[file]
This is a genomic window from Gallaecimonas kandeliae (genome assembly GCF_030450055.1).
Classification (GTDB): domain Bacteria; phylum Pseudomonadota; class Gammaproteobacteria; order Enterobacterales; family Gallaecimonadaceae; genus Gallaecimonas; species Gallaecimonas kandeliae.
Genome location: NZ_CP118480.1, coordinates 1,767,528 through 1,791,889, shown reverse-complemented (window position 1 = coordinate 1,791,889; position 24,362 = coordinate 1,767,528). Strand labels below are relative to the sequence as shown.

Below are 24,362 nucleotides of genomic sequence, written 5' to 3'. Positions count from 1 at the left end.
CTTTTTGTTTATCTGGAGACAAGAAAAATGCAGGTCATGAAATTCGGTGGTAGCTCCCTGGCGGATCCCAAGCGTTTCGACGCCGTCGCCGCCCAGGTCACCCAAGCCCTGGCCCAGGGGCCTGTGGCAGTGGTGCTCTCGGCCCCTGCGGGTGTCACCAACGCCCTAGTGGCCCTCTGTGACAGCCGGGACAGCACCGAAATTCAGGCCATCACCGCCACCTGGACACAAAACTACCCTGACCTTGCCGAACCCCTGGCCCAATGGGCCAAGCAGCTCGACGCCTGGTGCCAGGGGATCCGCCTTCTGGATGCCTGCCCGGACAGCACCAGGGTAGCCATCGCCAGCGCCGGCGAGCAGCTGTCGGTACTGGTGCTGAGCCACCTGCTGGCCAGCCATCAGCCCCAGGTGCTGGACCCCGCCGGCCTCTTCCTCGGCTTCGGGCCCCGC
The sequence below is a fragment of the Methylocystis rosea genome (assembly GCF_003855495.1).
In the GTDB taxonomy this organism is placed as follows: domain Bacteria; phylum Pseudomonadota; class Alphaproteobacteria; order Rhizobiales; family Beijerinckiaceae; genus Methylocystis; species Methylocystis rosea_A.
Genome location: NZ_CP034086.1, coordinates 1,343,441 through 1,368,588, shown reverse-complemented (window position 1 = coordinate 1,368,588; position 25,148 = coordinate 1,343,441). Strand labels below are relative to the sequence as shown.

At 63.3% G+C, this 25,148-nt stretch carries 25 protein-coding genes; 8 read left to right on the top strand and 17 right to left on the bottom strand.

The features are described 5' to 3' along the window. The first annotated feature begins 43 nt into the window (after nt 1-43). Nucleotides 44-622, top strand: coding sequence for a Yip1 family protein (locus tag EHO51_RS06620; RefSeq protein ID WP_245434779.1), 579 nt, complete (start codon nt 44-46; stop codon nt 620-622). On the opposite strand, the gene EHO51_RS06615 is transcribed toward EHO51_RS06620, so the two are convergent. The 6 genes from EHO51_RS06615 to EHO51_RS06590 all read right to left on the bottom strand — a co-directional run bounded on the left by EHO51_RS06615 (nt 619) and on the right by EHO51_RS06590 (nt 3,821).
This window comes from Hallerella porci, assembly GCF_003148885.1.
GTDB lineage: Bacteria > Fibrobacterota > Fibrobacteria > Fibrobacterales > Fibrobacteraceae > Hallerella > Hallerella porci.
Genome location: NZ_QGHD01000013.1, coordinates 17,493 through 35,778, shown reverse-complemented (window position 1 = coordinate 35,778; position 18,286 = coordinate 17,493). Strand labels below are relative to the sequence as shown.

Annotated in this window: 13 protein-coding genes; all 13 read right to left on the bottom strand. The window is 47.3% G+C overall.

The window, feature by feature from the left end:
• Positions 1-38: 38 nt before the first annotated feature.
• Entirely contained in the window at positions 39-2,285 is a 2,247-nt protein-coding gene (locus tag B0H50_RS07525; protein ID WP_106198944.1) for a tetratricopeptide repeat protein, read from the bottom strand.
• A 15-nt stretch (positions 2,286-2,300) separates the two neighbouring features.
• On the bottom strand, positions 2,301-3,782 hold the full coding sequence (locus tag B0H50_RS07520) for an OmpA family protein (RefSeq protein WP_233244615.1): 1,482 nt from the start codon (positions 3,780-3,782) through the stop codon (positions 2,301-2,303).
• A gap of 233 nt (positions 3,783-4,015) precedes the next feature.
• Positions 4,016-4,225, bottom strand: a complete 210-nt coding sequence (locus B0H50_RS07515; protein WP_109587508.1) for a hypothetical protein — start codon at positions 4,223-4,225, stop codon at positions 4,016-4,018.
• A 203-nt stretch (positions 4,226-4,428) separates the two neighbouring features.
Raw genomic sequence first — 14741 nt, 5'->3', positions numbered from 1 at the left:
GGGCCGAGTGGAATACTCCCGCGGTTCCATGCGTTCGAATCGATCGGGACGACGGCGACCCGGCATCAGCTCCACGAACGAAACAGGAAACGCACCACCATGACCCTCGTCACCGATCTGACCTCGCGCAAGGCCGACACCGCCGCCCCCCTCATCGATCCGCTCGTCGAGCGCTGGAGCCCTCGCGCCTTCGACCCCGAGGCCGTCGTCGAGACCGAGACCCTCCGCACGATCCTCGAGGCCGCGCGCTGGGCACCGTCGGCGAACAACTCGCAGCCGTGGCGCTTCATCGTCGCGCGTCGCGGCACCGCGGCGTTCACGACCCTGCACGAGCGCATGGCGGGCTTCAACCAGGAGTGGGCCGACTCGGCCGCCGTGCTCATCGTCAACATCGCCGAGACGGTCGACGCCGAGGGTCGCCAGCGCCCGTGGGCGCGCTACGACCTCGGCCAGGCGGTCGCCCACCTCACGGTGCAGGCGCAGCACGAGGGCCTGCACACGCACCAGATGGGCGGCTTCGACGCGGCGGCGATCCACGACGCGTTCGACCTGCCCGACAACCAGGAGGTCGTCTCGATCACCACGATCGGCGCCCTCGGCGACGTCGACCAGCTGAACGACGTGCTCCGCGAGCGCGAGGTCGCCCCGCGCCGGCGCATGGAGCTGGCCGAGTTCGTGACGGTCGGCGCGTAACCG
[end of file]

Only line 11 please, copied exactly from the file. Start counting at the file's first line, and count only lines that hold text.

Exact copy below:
This window comes from Hallerella porci, assembly GCF_003148885.1.